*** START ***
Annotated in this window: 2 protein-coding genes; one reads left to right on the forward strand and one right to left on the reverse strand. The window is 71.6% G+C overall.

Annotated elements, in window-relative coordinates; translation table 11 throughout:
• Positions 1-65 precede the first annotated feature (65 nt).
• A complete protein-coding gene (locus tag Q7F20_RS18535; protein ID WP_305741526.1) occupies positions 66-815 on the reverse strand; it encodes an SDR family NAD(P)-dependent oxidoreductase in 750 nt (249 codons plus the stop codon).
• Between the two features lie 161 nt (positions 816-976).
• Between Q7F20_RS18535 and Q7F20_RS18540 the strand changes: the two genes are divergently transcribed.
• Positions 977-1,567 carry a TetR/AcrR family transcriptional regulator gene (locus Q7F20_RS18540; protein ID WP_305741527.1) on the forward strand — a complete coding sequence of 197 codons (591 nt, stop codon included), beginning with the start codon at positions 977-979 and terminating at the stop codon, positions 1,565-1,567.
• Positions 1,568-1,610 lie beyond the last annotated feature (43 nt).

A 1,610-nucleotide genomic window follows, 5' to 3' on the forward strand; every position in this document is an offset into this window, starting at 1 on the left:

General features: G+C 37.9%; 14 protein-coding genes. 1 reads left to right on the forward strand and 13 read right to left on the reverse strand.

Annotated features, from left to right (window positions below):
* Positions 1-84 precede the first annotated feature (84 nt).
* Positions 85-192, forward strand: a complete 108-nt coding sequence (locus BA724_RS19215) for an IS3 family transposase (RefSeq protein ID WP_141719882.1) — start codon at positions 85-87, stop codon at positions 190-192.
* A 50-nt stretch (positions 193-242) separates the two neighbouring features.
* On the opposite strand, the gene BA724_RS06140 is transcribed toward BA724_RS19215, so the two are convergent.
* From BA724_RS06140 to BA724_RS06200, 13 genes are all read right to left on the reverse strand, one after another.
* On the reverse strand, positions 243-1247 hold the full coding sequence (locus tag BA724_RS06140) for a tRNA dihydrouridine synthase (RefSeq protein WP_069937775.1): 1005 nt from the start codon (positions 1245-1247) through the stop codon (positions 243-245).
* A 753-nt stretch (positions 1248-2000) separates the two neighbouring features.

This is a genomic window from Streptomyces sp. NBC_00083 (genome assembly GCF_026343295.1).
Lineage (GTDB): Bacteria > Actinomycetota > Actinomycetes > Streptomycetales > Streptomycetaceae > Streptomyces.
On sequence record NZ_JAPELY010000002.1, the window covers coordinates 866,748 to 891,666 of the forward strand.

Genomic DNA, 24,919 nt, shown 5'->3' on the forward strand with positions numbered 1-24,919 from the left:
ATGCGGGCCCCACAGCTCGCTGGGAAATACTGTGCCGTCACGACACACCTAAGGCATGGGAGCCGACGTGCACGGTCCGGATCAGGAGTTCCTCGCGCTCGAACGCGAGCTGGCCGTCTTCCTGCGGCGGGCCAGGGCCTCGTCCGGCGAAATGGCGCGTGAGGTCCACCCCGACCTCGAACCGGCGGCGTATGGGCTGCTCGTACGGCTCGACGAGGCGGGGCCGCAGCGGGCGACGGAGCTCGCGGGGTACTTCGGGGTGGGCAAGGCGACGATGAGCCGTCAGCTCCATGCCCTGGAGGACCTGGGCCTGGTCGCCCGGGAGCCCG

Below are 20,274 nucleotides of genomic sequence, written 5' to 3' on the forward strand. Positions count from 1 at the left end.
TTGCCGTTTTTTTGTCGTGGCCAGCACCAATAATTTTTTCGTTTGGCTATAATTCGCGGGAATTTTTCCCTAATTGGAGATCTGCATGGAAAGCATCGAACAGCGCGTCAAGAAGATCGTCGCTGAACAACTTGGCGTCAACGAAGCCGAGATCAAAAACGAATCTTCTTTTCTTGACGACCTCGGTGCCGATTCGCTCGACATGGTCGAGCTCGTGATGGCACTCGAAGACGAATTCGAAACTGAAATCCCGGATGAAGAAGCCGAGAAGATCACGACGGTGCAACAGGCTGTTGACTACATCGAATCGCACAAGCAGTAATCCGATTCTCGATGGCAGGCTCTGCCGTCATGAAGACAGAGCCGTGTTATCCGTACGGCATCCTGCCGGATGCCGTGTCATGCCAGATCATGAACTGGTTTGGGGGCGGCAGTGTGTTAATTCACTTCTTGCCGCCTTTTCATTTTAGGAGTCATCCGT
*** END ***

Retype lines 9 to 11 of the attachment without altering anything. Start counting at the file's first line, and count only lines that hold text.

A 1,610-nucleotide genomic window follows, 5' to 3' on the forward strand; every position in this document is an offset into this window, starting at 1 on the left:

General features: G+C 37.9%; 14 protein-coding genes. 1 reads left to right on the forward strand and 13 read right to left on the reverse strand.

Annotated features, from left to right (window positions below):